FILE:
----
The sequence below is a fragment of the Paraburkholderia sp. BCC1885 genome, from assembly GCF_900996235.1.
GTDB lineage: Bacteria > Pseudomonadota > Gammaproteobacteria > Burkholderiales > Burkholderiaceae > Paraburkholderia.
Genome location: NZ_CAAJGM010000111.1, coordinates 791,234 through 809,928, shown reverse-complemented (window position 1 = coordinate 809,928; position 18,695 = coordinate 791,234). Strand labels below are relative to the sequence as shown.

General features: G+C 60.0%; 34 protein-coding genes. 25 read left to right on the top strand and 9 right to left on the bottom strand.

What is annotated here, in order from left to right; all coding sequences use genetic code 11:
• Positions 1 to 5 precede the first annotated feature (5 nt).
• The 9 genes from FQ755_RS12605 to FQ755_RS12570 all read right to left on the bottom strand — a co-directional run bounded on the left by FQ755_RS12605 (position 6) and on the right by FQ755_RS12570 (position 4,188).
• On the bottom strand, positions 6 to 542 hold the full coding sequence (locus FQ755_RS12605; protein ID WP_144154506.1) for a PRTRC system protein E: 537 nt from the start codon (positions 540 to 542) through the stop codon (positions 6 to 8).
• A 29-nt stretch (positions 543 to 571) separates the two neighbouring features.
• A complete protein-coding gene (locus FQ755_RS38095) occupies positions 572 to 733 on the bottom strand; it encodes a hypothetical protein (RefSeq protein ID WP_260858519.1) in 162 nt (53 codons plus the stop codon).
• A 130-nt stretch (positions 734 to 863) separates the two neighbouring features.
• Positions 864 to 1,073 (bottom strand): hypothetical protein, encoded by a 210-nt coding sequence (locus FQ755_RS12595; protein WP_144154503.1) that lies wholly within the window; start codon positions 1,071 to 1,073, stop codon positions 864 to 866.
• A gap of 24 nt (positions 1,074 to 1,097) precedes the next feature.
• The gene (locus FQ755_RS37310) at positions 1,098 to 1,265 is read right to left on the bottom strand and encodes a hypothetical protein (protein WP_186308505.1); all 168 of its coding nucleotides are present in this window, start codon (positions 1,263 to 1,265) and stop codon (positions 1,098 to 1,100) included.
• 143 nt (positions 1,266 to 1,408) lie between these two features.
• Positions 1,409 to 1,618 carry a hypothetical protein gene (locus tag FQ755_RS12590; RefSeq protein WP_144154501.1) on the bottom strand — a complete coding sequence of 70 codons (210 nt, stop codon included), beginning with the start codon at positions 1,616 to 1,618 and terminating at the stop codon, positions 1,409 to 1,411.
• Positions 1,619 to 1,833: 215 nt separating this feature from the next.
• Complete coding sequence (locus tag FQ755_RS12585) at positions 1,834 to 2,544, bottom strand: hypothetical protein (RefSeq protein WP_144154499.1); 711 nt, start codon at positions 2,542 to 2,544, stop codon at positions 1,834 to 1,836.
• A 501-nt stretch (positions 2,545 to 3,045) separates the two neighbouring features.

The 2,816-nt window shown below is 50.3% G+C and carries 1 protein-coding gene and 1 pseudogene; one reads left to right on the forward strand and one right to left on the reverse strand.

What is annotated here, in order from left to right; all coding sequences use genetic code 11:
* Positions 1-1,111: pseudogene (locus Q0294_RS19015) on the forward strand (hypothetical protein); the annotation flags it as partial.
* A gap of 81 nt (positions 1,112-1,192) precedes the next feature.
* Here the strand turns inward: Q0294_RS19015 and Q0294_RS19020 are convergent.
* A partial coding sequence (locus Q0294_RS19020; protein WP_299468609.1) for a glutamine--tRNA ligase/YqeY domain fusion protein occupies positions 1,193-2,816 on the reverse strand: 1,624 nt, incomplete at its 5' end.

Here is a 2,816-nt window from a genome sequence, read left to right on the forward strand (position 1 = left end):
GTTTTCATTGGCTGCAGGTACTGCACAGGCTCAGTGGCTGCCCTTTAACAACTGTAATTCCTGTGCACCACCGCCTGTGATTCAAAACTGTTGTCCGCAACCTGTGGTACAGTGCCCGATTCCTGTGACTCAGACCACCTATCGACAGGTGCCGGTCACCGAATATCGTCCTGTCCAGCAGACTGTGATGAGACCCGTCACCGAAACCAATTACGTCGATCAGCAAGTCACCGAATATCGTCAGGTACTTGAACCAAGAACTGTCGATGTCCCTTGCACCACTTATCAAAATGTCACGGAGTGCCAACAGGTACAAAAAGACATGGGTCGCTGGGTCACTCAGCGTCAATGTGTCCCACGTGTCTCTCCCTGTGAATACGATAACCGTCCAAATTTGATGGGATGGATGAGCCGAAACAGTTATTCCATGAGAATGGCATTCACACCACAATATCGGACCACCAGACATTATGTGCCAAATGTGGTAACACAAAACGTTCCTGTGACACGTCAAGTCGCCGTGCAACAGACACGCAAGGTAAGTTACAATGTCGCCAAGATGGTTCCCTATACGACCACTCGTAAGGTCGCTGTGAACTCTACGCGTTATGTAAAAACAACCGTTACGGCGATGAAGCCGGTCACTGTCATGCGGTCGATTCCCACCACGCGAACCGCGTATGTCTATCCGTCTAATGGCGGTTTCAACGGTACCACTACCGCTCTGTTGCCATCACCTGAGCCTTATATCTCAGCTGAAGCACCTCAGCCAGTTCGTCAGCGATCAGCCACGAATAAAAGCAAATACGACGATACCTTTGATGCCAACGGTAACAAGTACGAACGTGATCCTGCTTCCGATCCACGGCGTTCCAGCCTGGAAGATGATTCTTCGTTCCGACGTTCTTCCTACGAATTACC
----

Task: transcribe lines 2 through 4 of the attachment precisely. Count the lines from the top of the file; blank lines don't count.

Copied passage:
GTDB lineage: Bacteria > Pseudomonadota > Gammaproteobacteria > Burkholderiales > Burkholderiaceae > Paraburkholderia.
Genome location: NZ_CAAJGM010000111.1, coordinates 791,234 through 809,928, shown reverse-complemented (window position 1 = coordinate 809,928; position 18,695 = coordinate 791,234). Strand labels below are relative to the sequence as shown.

General features: G+C 60.0%; 34 protein-coding genes. 25 read left to right on the top strand and 9 right to left on the bottom strand.